BRANNAVAN GNANALINGAM reports from the Wellington Film Society. This week: formative film noir.

ORSON WELLES famously threw out the script for Touch Of Evil, and didn’t bother reading the source novel when he made that masterpiece. However, he surely, surely, must have seen Fox B-movie I Wake Up Screaming (aka Hot Spot), made by the forgotten director H Bruce Humberstone. After all, it’s easy to see Welles’ corrupt Quinlan in the corpulent, creeping police detective Ed Cornell of this film. And as Quinlan wasn’t above framing the people he suspected of particular crimes (though to be fair, he was invariably right), Cornell acts mighty suspiciously throughout.

The film’s plot is a typical mystery fare – a potentially innocent man goes on the run with a girl, while facing investigations from a determined cop. In fact, I Wake Up Screaming has a lot of similarities to the Truffaut film Finally Sunday!, which the Film Society showed at the start of the year. However, the film is admirably dark, especially for a B-picture. The lead character, Frankie Christopher (Victor Mature) is an annoying smarmy little creep (I must admit I sat throughout the movie hoping that he was indeed guilty) who is forced to go on the run after a model he had discovered was found murdered. However he finds an ally in the model’s sister – played by soon-to-be WWII icon Betty Grable (Humberstone manages to get a few shots of those famous legs in there too).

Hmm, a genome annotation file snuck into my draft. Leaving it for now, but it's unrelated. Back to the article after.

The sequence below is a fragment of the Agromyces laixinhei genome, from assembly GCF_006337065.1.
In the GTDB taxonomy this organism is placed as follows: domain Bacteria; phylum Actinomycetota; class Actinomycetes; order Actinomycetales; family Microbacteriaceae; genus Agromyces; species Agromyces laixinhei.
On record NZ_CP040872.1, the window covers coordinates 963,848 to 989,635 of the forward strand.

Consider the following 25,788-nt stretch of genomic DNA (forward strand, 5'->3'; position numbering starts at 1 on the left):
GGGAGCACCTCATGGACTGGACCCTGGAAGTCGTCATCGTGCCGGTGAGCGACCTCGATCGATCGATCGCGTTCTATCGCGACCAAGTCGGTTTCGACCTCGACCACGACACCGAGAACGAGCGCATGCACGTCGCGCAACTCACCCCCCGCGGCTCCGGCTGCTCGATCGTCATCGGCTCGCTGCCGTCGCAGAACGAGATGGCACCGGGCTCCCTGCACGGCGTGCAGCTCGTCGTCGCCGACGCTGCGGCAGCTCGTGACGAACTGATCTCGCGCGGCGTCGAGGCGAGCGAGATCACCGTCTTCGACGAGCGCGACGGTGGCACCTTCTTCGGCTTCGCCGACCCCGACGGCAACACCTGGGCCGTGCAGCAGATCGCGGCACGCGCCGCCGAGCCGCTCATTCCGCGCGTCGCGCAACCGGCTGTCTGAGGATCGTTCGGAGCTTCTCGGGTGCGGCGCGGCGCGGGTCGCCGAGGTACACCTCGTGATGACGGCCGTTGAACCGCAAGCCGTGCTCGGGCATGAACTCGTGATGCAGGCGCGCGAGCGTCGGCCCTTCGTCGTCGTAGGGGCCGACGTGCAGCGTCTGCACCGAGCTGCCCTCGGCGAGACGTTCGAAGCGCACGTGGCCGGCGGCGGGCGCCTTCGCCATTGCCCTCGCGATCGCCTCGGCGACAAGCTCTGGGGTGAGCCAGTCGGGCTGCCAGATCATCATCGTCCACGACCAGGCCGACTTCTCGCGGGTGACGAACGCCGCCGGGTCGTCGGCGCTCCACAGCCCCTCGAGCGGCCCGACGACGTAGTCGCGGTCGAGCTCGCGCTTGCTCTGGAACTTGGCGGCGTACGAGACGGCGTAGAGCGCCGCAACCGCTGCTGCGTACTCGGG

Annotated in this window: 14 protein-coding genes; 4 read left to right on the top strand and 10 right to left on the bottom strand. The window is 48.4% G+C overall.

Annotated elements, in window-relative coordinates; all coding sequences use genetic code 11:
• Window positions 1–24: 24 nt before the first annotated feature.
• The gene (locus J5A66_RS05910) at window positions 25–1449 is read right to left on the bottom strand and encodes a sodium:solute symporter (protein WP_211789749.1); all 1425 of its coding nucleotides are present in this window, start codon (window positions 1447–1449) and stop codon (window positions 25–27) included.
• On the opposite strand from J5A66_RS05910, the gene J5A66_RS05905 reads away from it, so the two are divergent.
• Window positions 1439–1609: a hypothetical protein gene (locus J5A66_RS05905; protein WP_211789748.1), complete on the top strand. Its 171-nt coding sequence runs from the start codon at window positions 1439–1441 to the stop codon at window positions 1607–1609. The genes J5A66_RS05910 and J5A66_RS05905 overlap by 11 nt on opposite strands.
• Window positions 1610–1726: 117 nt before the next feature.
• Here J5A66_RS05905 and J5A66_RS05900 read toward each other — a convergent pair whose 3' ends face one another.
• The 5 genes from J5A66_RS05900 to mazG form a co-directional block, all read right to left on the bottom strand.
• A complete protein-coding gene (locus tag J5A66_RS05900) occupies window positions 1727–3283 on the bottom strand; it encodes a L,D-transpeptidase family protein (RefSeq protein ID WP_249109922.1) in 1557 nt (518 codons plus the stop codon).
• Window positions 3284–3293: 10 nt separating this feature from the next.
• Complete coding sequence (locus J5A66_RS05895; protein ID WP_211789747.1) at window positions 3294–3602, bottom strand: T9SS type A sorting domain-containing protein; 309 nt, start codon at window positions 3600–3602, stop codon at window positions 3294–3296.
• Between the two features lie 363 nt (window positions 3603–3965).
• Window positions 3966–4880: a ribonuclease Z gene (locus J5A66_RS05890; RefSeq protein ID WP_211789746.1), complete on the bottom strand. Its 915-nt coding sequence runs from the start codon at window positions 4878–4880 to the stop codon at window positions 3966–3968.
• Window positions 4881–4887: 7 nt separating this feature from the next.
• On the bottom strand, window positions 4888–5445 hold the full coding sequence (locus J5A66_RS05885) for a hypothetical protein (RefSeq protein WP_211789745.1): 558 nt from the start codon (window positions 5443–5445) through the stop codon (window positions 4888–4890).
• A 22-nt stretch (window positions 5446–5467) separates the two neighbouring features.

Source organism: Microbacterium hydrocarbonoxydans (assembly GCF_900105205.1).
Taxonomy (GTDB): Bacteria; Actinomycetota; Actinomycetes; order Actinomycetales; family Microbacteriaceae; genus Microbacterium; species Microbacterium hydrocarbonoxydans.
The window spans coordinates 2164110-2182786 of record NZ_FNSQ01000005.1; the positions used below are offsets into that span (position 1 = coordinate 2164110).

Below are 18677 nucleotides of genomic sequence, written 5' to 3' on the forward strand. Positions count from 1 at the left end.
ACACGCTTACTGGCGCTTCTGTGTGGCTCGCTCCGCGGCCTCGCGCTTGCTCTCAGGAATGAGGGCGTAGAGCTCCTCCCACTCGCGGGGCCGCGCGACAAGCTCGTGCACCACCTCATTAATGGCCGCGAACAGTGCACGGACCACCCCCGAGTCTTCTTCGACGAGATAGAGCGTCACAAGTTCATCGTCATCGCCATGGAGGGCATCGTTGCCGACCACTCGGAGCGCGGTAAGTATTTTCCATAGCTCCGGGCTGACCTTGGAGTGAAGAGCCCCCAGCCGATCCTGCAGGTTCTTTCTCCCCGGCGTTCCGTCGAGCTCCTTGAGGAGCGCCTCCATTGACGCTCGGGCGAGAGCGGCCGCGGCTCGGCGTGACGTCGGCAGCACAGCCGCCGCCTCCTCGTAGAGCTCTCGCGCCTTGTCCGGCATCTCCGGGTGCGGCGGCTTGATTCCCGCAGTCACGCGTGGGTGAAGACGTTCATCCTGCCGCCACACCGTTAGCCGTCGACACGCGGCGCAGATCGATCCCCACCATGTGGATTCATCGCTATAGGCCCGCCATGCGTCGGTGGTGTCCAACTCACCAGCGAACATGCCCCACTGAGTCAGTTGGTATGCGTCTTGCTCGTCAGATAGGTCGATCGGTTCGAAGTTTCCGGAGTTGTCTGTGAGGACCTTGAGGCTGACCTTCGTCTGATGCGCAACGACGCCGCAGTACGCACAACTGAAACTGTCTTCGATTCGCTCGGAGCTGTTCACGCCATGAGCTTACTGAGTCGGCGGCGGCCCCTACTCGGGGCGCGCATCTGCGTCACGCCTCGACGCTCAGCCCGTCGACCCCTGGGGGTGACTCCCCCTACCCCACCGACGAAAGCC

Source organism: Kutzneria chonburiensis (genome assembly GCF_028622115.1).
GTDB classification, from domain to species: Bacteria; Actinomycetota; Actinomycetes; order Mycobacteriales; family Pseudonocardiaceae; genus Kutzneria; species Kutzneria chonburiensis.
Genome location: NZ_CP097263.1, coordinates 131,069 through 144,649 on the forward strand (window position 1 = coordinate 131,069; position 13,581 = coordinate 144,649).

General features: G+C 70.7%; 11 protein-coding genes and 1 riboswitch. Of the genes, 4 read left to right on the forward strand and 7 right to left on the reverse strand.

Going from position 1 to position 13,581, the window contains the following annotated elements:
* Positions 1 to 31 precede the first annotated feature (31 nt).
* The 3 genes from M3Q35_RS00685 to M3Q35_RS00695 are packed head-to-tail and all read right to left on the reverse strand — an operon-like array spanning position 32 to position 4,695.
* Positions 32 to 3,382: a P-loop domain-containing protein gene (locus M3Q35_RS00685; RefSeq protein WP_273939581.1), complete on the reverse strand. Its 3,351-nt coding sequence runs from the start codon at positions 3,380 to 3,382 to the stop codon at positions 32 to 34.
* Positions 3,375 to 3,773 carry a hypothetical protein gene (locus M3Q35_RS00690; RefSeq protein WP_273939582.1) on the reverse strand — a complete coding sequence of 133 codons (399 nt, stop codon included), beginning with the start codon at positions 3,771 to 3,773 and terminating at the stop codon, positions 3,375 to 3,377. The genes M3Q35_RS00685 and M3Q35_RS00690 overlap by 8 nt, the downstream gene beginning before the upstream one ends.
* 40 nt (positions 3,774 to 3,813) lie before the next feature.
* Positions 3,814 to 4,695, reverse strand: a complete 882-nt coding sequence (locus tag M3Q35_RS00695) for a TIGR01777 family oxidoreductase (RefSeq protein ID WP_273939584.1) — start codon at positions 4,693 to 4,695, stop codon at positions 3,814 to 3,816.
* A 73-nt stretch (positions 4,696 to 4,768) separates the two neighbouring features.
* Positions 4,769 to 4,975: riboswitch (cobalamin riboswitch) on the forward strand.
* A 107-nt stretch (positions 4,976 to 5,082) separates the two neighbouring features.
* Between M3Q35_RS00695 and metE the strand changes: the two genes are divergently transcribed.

This is early noir, with a menacing tone, real-life urban environments and anti-heroes aplenty. The police can’t be trusted it seems, and the high-class world into which model Vicki Lynn (Carole Landis) wants to enter appears completely fake (which also includes the acting world of Hollywood). All the male characters also appear to be in love with a dead woman, much like the later 1944 film Laura.

Screaming’s star is Laird Cregar, as Cornell. His disconcertingly soft voice and his ample frame dominate the proceedings, so much so that the film misses him somewhat when he’s not there. A marvellous scene was the sudden bedside appearance. Apparently the film took a few liberties with the source novel (by Steve Fisher), where Cornell was dying of tuberculosis (which would have added an extra dimension to the story). Yet this is of course Production Code era Hollywood, so a number of the darker elements of noir novels had to be removed (as they were in many of the great noir films to come), though it was refreshing to see some rather overt sexual banter (which was hilarious) throughout the film, and it must have been pretty cold when Betty Grable shot the swimsuit scene... But this is Cregar’s film, representative of an all too brief career (he died when he was twenty-eight from an obesity related stomach disorder) that seems partially eulogised by this memorable role.